In writing an essay you are being asked to do three things:
- demonstrate your understanding of unit material;
- respond to the issues and themes that define an academic discipline; and
- produce a clearly written and analytic argument in response to a specific issue.
Writing an essay thus provides you with the chance to analyse a social or cultural practice in the light of what you have learnt, or to work out what you think about an important question or text. Working on the essay will provide you with the opportunity to reflect on and clarify your thinking, and to develop, strengthen and express your own opinions. It also provides you with the opportunity to learn about and critique the views of thinkers and writers who have become influential in specific academic disciplines. Thus, writing an essay provides you with the opportunity to present your views in a form appropriate for public discussion. It requires you to provide reasons why others should accept your views; it also means that your views are subject to critical scrutiny. Lectures provide you with examples of the critical concepts and methods that are used in a specific academic discipline. Your essay should draw on this methodology to present an argument which will convince your reader of the logic of your views.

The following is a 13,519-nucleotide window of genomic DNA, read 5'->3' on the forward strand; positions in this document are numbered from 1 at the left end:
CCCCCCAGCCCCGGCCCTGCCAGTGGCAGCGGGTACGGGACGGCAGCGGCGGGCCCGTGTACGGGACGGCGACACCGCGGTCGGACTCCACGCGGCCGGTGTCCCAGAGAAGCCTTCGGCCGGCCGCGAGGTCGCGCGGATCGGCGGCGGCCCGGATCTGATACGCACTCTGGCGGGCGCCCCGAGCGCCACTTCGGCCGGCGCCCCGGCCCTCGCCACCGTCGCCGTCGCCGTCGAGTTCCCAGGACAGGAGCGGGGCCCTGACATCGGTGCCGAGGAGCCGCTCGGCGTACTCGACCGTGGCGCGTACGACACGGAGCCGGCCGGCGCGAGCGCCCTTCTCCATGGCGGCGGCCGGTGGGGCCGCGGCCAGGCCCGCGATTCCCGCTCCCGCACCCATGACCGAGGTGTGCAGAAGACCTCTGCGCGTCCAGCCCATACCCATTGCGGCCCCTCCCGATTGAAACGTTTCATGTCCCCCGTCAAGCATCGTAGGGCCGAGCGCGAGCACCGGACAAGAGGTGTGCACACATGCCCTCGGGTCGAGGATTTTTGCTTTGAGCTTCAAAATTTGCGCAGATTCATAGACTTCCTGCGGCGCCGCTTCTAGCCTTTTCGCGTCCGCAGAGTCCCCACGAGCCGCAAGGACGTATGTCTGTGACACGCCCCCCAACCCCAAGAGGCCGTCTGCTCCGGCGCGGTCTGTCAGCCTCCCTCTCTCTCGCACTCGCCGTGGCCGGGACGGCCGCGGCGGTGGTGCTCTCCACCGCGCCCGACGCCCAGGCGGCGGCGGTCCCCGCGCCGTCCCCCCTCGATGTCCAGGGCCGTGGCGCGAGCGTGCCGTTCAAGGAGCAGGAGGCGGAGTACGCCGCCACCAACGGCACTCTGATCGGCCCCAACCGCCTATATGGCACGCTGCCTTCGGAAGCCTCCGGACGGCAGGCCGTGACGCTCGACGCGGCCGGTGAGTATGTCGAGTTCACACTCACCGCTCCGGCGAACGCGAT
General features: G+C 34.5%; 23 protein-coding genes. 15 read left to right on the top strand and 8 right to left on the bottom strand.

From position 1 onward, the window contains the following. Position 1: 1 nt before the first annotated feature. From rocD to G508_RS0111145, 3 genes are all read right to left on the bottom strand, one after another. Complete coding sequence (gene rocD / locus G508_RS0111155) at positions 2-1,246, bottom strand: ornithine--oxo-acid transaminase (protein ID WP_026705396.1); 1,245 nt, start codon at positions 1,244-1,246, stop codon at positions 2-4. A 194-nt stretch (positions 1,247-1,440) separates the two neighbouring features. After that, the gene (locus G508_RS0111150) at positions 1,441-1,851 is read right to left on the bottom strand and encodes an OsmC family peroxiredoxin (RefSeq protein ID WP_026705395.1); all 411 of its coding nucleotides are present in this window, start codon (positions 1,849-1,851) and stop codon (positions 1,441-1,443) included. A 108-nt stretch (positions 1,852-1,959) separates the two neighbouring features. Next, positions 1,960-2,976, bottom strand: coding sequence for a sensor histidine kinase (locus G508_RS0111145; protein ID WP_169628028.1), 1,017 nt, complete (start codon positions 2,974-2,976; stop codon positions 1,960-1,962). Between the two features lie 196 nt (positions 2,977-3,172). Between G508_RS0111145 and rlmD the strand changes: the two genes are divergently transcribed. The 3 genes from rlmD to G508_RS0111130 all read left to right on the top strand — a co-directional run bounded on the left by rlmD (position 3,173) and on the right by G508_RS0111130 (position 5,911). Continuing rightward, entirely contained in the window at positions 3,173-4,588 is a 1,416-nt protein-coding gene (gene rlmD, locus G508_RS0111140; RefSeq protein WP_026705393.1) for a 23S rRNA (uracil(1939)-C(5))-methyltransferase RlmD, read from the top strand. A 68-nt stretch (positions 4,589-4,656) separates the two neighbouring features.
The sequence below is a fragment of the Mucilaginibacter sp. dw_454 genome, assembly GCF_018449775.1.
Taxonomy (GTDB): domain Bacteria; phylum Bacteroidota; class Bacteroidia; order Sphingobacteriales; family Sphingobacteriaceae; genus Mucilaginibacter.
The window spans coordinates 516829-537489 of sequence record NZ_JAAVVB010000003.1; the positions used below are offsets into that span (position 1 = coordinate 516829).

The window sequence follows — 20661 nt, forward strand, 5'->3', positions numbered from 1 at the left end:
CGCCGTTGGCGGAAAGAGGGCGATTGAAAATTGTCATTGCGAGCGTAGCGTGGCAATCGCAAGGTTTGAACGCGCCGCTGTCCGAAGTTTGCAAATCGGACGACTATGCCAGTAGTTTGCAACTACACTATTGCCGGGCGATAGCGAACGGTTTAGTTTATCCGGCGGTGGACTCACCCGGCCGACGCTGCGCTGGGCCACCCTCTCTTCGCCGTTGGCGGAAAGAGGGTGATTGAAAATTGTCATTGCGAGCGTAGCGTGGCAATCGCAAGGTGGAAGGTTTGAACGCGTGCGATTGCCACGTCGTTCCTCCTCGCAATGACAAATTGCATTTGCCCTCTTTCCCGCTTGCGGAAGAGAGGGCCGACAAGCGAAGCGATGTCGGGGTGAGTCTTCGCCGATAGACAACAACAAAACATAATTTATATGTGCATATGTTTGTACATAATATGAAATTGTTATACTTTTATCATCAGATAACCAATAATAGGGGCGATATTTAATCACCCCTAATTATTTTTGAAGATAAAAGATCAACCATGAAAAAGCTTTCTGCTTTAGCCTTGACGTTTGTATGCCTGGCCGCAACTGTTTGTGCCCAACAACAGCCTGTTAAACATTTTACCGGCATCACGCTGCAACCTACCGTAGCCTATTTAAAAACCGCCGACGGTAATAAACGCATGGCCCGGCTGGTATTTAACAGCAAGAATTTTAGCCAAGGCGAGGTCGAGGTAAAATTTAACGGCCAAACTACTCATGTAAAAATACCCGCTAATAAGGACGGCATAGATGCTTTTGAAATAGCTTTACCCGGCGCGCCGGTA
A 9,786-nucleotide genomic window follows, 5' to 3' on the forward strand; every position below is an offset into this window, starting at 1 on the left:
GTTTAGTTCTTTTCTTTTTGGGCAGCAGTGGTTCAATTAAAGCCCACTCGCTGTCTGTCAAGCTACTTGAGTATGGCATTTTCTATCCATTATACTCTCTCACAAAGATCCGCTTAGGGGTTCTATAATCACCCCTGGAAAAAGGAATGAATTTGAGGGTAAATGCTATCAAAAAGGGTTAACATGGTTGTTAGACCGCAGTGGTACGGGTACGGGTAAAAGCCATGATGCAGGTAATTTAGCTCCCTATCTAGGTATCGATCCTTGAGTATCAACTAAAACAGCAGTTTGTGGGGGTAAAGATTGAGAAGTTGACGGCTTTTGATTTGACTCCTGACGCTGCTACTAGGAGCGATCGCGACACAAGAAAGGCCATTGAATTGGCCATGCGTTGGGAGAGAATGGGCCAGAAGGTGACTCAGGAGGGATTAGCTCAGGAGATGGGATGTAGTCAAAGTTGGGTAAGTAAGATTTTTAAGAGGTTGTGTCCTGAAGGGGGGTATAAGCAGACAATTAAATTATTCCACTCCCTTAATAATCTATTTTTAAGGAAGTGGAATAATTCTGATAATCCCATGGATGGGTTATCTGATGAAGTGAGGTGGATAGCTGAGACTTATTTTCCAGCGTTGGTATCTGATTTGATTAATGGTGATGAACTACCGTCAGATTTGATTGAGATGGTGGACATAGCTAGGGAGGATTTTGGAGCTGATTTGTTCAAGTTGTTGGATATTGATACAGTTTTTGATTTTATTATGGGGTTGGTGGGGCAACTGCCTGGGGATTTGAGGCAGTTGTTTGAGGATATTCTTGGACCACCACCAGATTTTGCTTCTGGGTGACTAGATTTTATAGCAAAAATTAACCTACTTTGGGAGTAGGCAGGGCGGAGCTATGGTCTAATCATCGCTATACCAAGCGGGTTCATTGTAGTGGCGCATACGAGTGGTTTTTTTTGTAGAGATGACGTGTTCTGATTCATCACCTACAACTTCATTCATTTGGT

You will soon discover that much work in the humanities and social sciences consists of arguments about how things are to be defined and interpreted. Understanding often advances through disagreement between contrary viewpoints. This structured argument gives academic work much of its vitality and interest. Few issues in the humanities and social sciences have been resolved in any simple sense. You won’t find many generally accepted ‘answers’, and there are no single authorities who can tell you all you need to know. This means that we expect your essays to demonstrate not just factual knowledge but also some ability to present and assess arguments and counter-arguments about particular problems.